2.3.3.3 Hybrids

Becke  employed the adiabatic connection to suggest that the functional should contain some of the exact HF exchange1

ExHF=−1 Letting Ψλ[n] be the unique antisymmetric ground state wave function of ˆHλ (2.105), the exchange-correlation energy can be expressed in terms of the coupling constant integra-tion  A possible scheme to construct functionals from the adiabatic connection is to approximate the integrand Uxc,λ by a model function of λ [65, 67–69]. Integrating (2.118) using the linear model , Uxc,λ[n] =a[n] +b[n]λ, gives rise to

Exc[n] = a+ 1

2b =Uxc,0 +1

2(Uxc,1 −Uxc,0), (2.119) where Uxc,0 = ExHF is the exchange energy of the KS determinant. The potential en-ergy contribution to the exchange-correlation enen-ergy of the fully interacting system was approximated by Becke as Uxc,1 ≈UxcLDA, leading to the half-and-half functional

Exc[n] = 1

2(ExHF+ExLDA) + 1

2UcLDA. (2.120)

The last term in (2.120) is often approximated as UcLDA ≈EcLDA in other versions of the half-and-half functional. Successively, Becke  proposed to parametrize the functional form to chosen sets of experimental data, leading to the family of the three-parameter hybrid functionals

ExcB3PW91[n] = aExHF+ (1−a)ExLDA+b∆ExB88+EcV W N +c∆EcP W91. (2.121) Alternatively, the most widely used B3LYP  reads as

ExcB3LYP[n] = aExHF+ (1−a)ExLDA+b∆ExB88+cEcLY P + (1−c)EcV W N, (2.122) where the parameters (a= 0.2,b = 0.72,c= 0.81) in (2.121) and (2.122) were determined by a least square fit to atomization energies, electron and proton affinities, and the ioniza-tion potentials of the atomic species and molecules in the G2  test set of experimental data. B3LYP is successful as a result of some cancellation of errors, despite its known shortcomings . Many single hybrid functionals have been suggested [46, 73–83]. Single hybrid functionals are known to improve significantly the accuracy of DFT results in par-ticular for geometries and thermochemistry. They are supposed to compensate partially the many-electron self-interaction error by using the exact exchange . So for kinetics, good hybrid functionals tend to have a larger percentage of exact exchange.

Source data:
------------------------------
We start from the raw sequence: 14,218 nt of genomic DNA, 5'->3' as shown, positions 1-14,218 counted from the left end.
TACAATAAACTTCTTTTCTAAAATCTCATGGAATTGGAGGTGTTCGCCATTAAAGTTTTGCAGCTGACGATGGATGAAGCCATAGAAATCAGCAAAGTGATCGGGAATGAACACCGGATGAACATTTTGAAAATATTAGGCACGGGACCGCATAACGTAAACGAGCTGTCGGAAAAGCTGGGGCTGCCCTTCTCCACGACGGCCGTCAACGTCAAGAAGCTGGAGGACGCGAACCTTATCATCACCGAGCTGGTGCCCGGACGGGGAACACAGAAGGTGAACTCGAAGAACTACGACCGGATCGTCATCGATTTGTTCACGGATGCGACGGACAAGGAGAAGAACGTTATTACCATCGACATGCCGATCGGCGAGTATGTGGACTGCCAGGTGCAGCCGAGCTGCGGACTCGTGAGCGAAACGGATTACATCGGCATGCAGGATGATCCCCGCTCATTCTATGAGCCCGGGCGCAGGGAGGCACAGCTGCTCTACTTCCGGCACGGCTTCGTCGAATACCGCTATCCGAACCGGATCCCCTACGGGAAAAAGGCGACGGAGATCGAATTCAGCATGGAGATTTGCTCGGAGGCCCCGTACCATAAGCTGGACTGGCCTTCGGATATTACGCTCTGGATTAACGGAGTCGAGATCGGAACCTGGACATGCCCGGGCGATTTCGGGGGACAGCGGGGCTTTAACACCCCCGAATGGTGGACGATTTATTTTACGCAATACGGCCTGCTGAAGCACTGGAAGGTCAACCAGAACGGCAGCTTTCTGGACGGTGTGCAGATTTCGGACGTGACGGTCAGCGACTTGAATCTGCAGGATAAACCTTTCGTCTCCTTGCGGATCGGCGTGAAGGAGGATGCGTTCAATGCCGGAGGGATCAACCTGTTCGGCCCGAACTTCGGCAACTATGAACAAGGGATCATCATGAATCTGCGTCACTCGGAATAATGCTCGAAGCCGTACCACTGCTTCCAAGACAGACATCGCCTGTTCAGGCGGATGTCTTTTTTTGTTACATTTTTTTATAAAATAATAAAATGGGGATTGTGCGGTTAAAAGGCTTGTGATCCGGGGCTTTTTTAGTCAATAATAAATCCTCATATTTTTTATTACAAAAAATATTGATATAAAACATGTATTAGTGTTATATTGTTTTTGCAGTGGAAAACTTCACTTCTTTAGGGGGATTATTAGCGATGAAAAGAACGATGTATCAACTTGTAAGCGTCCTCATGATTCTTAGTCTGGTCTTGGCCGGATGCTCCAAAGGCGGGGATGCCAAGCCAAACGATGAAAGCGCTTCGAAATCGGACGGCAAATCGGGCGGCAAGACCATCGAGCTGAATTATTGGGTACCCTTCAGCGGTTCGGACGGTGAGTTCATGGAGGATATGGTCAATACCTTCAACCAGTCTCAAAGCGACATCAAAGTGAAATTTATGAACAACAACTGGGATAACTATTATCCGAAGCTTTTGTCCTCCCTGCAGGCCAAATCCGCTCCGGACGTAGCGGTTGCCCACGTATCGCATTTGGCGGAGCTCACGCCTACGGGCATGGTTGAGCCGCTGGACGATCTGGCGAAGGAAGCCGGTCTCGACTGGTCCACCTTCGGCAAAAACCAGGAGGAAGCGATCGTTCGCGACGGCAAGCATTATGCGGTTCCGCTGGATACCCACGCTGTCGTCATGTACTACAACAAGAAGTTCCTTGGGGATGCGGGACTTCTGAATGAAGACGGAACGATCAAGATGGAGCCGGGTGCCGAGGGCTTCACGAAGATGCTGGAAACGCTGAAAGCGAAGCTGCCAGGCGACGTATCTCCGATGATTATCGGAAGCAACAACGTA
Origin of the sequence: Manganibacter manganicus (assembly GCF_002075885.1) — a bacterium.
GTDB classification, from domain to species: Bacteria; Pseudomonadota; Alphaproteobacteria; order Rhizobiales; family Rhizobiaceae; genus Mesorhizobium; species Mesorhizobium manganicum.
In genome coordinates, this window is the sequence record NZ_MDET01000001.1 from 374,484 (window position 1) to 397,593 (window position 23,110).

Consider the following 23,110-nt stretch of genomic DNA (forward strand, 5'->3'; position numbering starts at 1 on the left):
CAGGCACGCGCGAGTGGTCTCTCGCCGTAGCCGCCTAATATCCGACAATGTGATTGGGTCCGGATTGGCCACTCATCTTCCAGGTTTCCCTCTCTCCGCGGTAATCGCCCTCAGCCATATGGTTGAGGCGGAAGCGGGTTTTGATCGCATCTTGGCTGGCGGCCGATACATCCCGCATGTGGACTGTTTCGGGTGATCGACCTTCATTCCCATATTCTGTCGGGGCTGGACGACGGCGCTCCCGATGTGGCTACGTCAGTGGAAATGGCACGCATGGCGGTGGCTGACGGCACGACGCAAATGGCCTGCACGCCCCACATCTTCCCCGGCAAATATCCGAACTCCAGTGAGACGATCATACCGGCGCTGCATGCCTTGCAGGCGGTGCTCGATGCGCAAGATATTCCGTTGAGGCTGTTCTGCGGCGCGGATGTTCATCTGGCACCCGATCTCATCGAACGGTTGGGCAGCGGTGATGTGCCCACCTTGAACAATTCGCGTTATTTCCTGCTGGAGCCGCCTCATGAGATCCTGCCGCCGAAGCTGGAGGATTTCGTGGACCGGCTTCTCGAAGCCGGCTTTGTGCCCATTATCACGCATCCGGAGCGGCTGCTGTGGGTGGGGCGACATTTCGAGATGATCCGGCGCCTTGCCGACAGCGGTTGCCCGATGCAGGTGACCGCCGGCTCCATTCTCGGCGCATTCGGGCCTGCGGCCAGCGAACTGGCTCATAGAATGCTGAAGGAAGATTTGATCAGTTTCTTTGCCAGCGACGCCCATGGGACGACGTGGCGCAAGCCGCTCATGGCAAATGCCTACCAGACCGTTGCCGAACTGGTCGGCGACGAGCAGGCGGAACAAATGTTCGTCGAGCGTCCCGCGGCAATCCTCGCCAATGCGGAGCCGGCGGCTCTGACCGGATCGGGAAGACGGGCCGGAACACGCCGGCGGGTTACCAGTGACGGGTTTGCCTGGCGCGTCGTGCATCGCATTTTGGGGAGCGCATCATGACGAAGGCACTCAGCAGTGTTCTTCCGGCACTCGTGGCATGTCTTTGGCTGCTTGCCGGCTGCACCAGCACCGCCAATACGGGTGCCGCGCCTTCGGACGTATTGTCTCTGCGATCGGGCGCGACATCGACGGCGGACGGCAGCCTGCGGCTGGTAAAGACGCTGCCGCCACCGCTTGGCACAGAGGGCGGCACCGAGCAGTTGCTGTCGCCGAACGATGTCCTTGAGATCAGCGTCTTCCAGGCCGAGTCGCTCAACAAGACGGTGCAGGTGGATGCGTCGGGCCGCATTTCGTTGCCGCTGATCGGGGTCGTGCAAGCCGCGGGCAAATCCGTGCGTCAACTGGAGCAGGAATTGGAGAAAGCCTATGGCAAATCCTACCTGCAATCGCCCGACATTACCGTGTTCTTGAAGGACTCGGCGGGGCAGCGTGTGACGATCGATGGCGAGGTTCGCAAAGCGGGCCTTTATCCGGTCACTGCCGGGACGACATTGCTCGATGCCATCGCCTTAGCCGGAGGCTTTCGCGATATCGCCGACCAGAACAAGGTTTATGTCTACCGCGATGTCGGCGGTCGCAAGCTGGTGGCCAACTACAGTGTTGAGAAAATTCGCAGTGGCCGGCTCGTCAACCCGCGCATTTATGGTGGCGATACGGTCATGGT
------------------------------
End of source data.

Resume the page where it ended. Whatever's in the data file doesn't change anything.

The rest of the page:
1Computed with the Kohn-Sham orbitals and eigenvalues.

Range-separated single-hybrid functionals [84, 85] are characterized by the separation of the electron-electron interaction into two parts which may be treated separately

1 r12

= erf(µr12) r12

+erfc(µr12) r12

, (2.123)

where the parameterµcontrols the separation between the long-range (erf(µr12)/r12) and the short-range (erfc(µr12)/r12) interactions. The long-range corrected functionals [86–95]

in which we mix long-range HF with short-range DFT, are known to improve properties such as charge-transfer and Rydberg excitations in TDDFT. The screened functionals [96–

99] are obtained when we use short-range HF and long-range DFT, and these hybrids are more commonly used in solid-state calculations (band gaps, lattice constants, etc).

Besides the HF exchange, unoccupied orbitals and eigenvalues are also used through the perturbative double-excitation correlation in the double hybrid functionals. These functionals are the subject of two articles [100, 101] presented in this thesis, where the theoretical foundation of types of double hybrid functionals has been provided.

Another class of hybrids, where we combine MCSCF and DFT, was explored through an article  exposed in this thesis. This method is called multiconfigurational hybrid functional.